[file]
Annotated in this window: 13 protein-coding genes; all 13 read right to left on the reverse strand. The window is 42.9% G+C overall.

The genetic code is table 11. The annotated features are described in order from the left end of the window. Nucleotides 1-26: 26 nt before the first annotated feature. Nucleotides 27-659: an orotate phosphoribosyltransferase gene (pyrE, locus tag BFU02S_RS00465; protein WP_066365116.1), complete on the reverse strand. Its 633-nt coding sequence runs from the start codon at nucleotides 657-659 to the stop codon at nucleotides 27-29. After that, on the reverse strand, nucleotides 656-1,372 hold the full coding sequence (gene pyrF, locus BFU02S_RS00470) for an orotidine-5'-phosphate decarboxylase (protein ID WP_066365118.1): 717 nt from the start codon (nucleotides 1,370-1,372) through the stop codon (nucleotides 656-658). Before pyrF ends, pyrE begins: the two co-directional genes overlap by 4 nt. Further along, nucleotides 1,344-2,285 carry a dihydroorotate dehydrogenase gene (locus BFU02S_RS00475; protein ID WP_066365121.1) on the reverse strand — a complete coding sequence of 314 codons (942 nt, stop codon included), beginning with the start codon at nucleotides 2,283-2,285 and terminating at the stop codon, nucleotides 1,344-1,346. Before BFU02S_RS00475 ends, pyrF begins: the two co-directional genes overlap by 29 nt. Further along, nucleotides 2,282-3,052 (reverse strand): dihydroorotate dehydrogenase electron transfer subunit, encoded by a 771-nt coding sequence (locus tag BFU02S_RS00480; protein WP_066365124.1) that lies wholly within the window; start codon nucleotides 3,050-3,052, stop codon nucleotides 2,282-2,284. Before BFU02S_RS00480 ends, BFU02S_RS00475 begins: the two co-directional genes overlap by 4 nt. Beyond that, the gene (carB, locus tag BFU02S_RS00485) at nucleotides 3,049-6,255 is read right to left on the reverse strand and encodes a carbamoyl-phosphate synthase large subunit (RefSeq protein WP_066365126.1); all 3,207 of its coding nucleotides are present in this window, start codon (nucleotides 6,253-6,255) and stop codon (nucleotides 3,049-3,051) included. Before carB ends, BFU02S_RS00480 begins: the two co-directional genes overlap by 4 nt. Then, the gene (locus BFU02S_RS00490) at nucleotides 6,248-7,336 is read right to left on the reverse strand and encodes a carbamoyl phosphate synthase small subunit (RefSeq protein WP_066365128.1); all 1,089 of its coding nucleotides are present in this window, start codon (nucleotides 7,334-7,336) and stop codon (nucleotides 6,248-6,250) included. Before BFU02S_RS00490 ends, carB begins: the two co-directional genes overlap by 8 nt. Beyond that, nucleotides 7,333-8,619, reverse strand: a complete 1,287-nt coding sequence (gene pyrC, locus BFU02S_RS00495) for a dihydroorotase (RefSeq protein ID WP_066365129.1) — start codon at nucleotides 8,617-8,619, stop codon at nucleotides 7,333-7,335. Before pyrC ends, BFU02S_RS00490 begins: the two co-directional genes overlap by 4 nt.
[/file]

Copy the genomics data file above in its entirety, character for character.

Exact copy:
Annotated in this window: 13 protein-coding genes; all 13 read right to left on the reverse strand. The window is 42.9% G+C overall.

The genetic code is table 11. The annotated features are described in order from the left end of the window. Nucleotides 1-26: 26 nt before the first annotated feature. Nucleotides 27-659: an orotate phosphoribosyltransferase gene (pyrE, locus tag BFU02S_RS00465; protein WP_066365116.1), complete on the reverse strand. Its 633-nt coding sequence runs from the start codon at nucleotides 657-659 to the stop codon at nucleotides 27-29. After that, on the reverse strand, nucleotides 656-1,372 hold the full coding sequence (gene pyrF, locus BFU02S_RS00470) for an orotidine-5'-phosphate decarboxylase (protein ID WP_066365118.1): 717 nt from the start codon (nucleotides 1,370-1,372) through the stop codon (nucleotides 656-658). Before pyrF ends, pyrE begins: the two co-directional genes overlap by 4 nt. Further along, nucleotides 1,344-2,285 carry a dihydroorotate dehydrogenase gene (locus BFU02S_RS00475; protein ID WP_066365121.1) on the reverse strand — a complete coding sequence of 314 codons (942 nt, stop codon included), beginning with the start codon at nucleotides 2,283-2,285 and terminating at the stop codon, nucleotides 1,344-1,346. Before BFU02S_RS00475 ends, pyrF begins: the two co-directional genes overlap by 29 nt. Further along, nucleotides 2,282-3,052 (reverse strand): dihydroorotate dehydrogenase electron transfer subunit, encoded by a 771-nt coding sequence (locus tag BFU02S_RS00480; protein WP_066365124.1) that lies wholly within the window; start codon nucleotides 3,050-3,052, stop codon nucleotides 2,282-2,284. Before BFU02S_RS00480 ends, BFU02S_RS00475 begins: the two co-directional genes overlap by 4 nt. Beyond that, the gene (carB, locus tag BFU02S_RS00485) at nucleotides 3,049-6,255 is read right to left on the reverse strand and encodes a carbamoyl-phosphate synthase large subunit (RefSeq protein WP_066365126.1); all 3,207 of its coding nucleotides are present in this window, start codon (nucleotides 6,253-6,255) and stop codon (nucleotides 3,049-3,051) included. Before carB ends, BFU02S_RS00480 begins: the two co-directional genes overlap by 4 nt. Then, the gene (locus BFU02S_RS00490) at nucleotides 6,248-7,336 is read right to left on the reverse strand and encodes a carbamoyl phosphate synthase small subunit (RefSeq protein WP_066365128.1); all 1,089 of its coding nucleotides are present in this window, start codon (nucleotides 7,334-7,336) and stop codon (nucleotides 6,248-6,250) included. Before BFU02S_RS00490 ends, carB begins: the two co-directional genes overlap by 8 nt. Beyond that, nucleotides 7,333-8,619, reverse strand: a complete 1,287-nt coding sequence (gene pyrC, locus BFU02S_RS00495) for a dihydroorotase (RefSeq protein ID WP_066365129.1) — start codon at nucleotides 8,617-8,619, stop codon at nucleotides 7,333-7,335. Before pyrC ends, BFU02S_RS00490 begins: the two co-directional genes overlap by 4 nt.